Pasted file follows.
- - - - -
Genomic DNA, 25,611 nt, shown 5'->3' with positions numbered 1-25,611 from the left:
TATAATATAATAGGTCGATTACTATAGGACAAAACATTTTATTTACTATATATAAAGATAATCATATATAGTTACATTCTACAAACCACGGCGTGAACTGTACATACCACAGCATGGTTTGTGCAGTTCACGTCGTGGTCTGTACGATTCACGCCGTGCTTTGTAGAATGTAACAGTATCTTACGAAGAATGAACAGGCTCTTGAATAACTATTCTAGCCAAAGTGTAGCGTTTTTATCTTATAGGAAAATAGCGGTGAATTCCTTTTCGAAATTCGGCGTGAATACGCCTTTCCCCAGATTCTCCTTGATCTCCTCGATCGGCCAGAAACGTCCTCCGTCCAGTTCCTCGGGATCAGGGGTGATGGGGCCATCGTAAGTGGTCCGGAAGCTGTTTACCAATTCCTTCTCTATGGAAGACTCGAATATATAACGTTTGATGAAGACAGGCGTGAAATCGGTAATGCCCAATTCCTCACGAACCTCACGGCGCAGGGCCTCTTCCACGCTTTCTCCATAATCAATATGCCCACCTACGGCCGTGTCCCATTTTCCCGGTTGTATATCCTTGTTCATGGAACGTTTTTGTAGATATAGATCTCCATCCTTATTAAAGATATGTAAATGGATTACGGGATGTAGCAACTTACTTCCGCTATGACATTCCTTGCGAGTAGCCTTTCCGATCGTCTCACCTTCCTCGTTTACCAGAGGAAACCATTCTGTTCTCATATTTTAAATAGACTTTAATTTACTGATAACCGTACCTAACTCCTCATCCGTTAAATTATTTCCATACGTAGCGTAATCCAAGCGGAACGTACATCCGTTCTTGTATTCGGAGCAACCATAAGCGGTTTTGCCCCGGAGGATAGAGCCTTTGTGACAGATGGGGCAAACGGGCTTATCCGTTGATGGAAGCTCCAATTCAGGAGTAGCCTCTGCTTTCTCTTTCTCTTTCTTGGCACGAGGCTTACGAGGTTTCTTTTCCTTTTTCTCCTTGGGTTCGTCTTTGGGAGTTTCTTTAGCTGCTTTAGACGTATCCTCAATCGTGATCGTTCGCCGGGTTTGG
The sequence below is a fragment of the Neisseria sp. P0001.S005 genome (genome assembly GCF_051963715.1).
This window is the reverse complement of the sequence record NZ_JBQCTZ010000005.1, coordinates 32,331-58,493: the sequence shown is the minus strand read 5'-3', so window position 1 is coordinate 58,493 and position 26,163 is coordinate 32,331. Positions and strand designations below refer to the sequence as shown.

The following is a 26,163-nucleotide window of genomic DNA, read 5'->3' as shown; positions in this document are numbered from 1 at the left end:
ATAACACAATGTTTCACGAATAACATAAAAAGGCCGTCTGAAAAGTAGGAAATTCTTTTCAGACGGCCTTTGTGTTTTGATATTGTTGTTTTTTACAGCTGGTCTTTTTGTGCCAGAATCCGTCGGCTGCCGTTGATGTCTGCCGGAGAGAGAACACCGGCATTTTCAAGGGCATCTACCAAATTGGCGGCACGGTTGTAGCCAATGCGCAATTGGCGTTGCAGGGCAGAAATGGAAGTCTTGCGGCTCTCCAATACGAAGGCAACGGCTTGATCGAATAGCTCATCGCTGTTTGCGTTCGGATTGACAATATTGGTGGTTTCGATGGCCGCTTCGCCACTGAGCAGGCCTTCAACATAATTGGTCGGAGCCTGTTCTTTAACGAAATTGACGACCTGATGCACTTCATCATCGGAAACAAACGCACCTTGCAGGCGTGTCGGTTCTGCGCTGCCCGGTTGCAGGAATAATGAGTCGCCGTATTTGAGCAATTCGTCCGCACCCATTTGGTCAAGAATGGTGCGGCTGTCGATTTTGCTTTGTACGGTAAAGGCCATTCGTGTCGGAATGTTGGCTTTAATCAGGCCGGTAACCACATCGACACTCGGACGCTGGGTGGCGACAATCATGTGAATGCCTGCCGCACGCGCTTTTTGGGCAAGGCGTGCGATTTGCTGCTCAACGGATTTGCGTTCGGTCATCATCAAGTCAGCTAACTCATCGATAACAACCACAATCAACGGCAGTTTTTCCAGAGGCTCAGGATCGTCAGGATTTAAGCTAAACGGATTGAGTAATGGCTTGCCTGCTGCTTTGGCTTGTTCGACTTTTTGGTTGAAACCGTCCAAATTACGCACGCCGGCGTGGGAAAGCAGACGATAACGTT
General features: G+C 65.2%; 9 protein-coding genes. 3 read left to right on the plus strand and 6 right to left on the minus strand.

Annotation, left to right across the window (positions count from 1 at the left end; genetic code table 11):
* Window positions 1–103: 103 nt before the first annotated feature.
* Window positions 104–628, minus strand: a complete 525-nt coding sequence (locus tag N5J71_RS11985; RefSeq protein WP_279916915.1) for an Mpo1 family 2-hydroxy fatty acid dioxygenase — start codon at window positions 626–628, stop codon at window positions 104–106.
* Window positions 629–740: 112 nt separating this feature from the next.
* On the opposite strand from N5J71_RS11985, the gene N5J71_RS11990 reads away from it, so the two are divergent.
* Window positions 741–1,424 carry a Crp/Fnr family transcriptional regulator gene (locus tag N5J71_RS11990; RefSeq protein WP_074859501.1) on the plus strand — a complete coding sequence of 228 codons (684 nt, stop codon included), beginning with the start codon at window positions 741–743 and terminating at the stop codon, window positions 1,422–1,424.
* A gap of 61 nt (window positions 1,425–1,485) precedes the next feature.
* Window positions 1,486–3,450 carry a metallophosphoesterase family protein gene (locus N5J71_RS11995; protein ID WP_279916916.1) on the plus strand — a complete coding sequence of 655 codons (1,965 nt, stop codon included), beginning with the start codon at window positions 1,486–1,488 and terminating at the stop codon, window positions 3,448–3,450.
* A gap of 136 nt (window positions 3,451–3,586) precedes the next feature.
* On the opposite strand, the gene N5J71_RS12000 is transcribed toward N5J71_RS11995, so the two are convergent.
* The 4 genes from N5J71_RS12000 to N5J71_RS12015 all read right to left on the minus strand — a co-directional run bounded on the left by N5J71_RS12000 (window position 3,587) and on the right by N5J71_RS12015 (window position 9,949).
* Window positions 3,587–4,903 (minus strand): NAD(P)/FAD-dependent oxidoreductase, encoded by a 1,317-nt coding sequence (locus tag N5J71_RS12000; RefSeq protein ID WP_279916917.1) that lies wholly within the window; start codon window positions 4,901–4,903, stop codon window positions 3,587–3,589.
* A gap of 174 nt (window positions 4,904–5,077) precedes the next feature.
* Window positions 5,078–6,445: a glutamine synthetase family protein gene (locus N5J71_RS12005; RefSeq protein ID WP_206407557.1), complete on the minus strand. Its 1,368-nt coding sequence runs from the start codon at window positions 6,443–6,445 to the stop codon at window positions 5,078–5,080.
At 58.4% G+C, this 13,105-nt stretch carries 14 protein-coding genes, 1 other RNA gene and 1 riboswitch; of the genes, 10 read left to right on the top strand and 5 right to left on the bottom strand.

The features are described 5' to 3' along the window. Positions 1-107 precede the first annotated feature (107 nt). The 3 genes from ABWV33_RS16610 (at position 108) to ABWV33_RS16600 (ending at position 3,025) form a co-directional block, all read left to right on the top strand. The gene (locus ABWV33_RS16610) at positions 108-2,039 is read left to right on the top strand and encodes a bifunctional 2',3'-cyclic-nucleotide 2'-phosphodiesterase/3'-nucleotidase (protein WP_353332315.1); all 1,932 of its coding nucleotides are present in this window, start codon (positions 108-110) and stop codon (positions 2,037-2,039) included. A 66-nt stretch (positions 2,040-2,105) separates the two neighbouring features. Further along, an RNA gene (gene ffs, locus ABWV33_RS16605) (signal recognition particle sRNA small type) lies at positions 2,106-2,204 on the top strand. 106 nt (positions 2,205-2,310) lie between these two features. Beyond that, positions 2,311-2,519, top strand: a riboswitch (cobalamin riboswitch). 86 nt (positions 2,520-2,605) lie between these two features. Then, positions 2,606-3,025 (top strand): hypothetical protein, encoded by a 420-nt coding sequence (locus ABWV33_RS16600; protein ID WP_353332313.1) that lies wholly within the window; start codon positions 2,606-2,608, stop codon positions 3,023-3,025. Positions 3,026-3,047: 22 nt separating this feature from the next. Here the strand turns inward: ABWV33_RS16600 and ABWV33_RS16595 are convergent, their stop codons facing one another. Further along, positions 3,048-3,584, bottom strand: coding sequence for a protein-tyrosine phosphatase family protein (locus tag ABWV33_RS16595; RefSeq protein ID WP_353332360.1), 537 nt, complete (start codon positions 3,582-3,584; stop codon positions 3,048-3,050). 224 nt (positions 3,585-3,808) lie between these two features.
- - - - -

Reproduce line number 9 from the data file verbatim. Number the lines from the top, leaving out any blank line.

* Window positions 1–103: 103 nt before the first annotated feature.